Saturday, June 7, 2014

Elementary, My Dear Watson

"Elementary, My Dear Watson"
Although the phrase is never actually found together in the writings of Sir Arthur Conan Doyle, it has become the chatchphrase attributed to Sherlock Holmes, the famous fictional resident of 221-B Baker Street, which is the topic of the today’s blog from the Baldpate Inn Key Room.  

Sherlock Holmes is definitely one the most prominent fictional characters in literature, or at least he is in my mind. The uniqueness of his character is seemingly unparalleled, with his astute logical reasoning, ability to adopt a variety of disguises, and his forensic skills to help with his consulting detective service. Not only were his abilities unique, he was also considered a “bohemian” by his counterpart, Dr. Watson. Having an extreme expectation for personal hygiene, he then complimented it with his rather disdain for tidiness or any sort of organization. To add to the uniqueness of Mr. Holmes, he also was considered to be rather arrogant and enjoyed baffling the police inspectors with the deductions he was able to make that they were unable to see.

In the four novels and fifty-six short stories written by Sir Arthur Conan Doyle that give us the basis for Sherlock Holmes, he is able to help the police inspectors solve many crimes and also interact with some uncommon villains as well including Professor James Moriarty, Charles Augustus Magnussen, and Dr. Robert Frankland.

221-B Baker Street became the setting and residence for this rare setting and characters, and while it was considered to be rather ordinary, Sherlock Holmes and Dr. Watson made this place into a bustling, crime-solving center where people could bring their issues and mysteries, and if unique or adventurous Sherlock Holmes would take their case. Yet at the time Doyle wrote the Sherlock stories, Baker Street did not actually have address numbers into the 200s and it is believed that Doyle created 221-B to avoid using an actual person’s residence.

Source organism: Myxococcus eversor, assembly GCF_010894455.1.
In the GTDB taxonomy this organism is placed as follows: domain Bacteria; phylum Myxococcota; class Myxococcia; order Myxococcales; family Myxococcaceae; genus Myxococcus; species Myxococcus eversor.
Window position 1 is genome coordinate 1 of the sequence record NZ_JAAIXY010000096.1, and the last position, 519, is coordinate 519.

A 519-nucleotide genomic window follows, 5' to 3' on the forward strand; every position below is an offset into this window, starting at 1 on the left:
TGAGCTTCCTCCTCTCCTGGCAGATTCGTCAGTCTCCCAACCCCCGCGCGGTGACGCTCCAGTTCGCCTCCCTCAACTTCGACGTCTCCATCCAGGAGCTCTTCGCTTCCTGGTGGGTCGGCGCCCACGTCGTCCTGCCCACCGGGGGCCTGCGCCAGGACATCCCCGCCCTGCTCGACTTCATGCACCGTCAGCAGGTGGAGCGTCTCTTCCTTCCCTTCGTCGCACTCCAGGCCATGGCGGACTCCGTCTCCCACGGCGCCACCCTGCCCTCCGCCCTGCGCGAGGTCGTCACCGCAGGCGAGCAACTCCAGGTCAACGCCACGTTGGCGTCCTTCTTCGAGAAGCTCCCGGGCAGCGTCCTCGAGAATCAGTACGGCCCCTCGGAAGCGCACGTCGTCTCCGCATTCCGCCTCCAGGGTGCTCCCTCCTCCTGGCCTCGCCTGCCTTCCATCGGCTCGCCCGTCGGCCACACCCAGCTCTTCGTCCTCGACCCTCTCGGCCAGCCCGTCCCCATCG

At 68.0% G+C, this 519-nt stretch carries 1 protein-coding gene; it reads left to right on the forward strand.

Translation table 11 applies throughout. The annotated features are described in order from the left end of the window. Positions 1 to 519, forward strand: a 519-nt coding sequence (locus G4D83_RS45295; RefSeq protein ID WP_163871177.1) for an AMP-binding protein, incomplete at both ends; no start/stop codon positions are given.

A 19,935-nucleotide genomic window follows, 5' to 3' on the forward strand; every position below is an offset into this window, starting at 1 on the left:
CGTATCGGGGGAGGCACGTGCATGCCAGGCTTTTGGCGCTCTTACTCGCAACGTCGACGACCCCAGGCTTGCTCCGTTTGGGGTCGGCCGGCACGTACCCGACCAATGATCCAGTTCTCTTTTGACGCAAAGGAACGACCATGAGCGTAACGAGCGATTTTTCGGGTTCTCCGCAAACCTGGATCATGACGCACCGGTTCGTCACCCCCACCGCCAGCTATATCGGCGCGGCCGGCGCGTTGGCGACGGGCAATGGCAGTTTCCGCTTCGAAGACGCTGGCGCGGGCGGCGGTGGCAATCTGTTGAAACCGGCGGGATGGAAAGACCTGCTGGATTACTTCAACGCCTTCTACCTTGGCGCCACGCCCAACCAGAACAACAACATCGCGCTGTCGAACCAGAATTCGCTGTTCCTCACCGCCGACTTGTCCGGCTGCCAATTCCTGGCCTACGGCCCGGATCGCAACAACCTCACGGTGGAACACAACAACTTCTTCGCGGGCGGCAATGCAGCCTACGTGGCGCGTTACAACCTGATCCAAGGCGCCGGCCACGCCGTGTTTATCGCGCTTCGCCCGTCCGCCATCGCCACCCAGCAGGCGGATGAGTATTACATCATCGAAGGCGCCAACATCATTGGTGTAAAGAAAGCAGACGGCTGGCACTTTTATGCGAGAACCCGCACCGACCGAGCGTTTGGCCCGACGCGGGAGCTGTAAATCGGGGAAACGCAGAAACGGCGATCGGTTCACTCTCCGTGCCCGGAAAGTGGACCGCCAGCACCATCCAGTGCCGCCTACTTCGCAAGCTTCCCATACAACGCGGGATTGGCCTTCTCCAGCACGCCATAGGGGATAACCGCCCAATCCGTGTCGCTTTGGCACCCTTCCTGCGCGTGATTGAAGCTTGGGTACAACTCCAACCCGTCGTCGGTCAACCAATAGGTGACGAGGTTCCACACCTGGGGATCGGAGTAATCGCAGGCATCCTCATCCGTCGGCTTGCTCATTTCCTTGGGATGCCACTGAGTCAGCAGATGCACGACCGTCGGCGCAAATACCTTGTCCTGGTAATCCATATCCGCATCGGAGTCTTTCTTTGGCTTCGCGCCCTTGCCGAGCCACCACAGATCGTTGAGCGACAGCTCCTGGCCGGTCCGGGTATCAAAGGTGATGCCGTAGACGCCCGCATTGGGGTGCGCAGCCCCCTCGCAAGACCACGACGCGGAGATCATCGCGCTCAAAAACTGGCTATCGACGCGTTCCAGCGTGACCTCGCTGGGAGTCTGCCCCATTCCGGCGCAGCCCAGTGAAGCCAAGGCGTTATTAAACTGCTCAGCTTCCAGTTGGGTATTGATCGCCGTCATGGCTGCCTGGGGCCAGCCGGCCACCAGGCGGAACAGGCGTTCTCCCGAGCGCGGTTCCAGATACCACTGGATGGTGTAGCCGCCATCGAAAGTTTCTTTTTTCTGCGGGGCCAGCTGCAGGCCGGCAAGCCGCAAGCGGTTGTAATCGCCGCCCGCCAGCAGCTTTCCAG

While being a fictional character, Sherlock Holmes’ residential address is an actual place and we are blessed to have the key to 221-B Baker Street, donated to us by Dr. Watson’s Neglected Patients, a scion society of the Baker Street Irregulars. This key may seem as one that is rather ordinary of the time period, but to those that enjoy literature and even the more recent visual adaptations like Robert Downing Jr. as Sherlock Holmes in two films, or Benedict Cumberbatch as Sherlock Holmes in the BBC TV series, it is more about the legacy of the character Sir Arthur Conan Doyle created.  

Already we as the three curators have been able to give you a brief background to almost a half dozen keys here in our collection. I would personally like to invite all of you in the Estes Park area at some point this summer to come and see the many other thousands of keys we have here in our collection. We hope to continue to inform and enlighten our readers through this blog the rest of the summer.

For now I am off,
Key Room Museum Curator